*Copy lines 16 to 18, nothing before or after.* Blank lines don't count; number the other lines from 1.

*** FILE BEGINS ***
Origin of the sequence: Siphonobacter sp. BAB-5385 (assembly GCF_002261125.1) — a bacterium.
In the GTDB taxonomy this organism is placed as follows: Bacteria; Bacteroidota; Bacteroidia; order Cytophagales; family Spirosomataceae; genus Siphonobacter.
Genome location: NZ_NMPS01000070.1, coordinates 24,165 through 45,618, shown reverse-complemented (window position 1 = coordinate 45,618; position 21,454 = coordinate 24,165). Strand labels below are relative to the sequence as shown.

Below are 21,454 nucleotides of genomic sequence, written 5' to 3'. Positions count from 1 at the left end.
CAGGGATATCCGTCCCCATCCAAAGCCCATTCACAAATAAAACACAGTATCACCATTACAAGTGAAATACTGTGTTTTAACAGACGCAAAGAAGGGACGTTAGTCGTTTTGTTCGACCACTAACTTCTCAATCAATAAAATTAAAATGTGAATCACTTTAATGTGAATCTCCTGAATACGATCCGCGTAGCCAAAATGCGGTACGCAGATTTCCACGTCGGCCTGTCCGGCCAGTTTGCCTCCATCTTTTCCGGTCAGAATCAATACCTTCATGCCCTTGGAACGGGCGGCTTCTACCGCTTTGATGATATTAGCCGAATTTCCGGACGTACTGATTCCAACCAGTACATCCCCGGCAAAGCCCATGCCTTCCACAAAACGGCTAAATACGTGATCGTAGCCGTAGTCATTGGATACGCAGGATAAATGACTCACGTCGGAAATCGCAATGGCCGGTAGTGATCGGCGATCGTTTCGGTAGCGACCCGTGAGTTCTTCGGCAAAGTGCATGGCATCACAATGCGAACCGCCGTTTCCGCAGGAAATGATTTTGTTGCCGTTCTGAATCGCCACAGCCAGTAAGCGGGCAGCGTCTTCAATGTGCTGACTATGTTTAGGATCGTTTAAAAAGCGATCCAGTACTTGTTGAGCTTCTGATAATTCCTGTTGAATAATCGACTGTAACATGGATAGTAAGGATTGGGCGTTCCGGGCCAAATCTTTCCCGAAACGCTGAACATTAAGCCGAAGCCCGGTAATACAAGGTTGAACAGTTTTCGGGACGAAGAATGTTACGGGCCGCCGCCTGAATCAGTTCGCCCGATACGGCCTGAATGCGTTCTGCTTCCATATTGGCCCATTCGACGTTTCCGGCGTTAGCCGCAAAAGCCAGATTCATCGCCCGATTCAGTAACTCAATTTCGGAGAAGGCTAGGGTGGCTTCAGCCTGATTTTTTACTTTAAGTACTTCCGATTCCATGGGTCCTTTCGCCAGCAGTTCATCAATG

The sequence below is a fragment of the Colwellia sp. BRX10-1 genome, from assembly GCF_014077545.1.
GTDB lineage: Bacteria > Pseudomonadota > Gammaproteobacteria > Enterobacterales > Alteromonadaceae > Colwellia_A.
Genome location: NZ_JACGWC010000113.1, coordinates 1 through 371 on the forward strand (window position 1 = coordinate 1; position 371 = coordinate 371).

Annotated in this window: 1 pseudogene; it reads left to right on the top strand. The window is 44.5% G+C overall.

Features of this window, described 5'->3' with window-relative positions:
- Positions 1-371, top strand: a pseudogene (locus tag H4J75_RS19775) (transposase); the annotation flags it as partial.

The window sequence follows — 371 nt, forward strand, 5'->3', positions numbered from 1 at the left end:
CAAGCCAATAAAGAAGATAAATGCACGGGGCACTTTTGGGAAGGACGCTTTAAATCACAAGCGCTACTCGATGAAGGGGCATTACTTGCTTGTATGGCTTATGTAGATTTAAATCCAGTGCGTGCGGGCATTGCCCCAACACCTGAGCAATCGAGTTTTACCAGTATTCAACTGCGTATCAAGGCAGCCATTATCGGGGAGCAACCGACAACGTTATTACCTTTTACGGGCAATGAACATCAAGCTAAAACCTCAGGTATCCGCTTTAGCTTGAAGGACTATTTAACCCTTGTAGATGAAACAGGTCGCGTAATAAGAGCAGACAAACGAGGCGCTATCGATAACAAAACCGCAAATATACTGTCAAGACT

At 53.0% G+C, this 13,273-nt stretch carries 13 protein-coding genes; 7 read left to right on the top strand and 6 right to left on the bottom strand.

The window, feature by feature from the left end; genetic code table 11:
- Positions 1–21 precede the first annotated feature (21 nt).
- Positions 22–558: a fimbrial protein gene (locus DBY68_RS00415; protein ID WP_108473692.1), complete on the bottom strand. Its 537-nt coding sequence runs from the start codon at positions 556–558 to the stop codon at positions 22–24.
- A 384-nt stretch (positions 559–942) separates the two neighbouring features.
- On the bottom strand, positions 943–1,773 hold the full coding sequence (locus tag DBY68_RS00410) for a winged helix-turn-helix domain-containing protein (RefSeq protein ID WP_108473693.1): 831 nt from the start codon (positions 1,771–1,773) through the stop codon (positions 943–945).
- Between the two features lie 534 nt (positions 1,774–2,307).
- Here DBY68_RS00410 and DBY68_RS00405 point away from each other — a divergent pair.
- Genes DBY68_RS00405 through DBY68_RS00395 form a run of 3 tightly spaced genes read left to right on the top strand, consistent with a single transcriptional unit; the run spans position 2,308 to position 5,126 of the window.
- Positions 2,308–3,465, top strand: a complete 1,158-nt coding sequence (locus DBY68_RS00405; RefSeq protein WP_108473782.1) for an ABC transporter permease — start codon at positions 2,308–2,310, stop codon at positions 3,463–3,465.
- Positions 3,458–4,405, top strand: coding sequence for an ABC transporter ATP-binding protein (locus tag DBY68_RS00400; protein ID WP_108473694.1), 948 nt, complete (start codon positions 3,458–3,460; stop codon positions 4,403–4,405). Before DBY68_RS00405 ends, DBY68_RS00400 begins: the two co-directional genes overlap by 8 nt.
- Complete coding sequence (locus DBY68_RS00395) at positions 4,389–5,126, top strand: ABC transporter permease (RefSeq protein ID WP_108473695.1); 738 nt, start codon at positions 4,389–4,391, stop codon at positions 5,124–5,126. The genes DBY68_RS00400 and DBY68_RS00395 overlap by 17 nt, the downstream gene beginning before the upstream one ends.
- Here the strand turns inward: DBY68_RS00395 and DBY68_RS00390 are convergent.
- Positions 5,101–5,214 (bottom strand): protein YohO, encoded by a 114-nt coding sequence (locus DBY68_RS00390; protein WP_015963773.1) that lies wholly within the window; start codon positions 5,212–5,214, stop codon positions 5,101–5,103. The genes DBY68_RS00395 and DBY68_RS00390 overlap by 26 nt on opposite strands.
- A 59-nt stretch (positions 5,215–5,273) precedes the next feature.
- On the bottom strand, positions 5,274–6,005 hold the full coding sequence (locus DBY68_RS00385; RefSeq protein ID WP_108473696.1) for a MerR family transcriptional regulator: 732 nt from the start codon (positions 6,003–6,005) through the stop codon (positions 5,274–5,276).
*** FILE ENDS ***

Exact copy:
- Positions 1–21 precede the first annotated feature (21 nt).
- Positions 22–558: a fimbrial protein gene (locus DBY68_RS00415; protein ID WP_108473692.1), complete on the bottom strand. Its 537-nt coding sequence runs from the start codon at positions 556–558 to the stop codon at positions 22–24.
- A 384-nt stretch (positions 559–942) separates the two neighbouring features.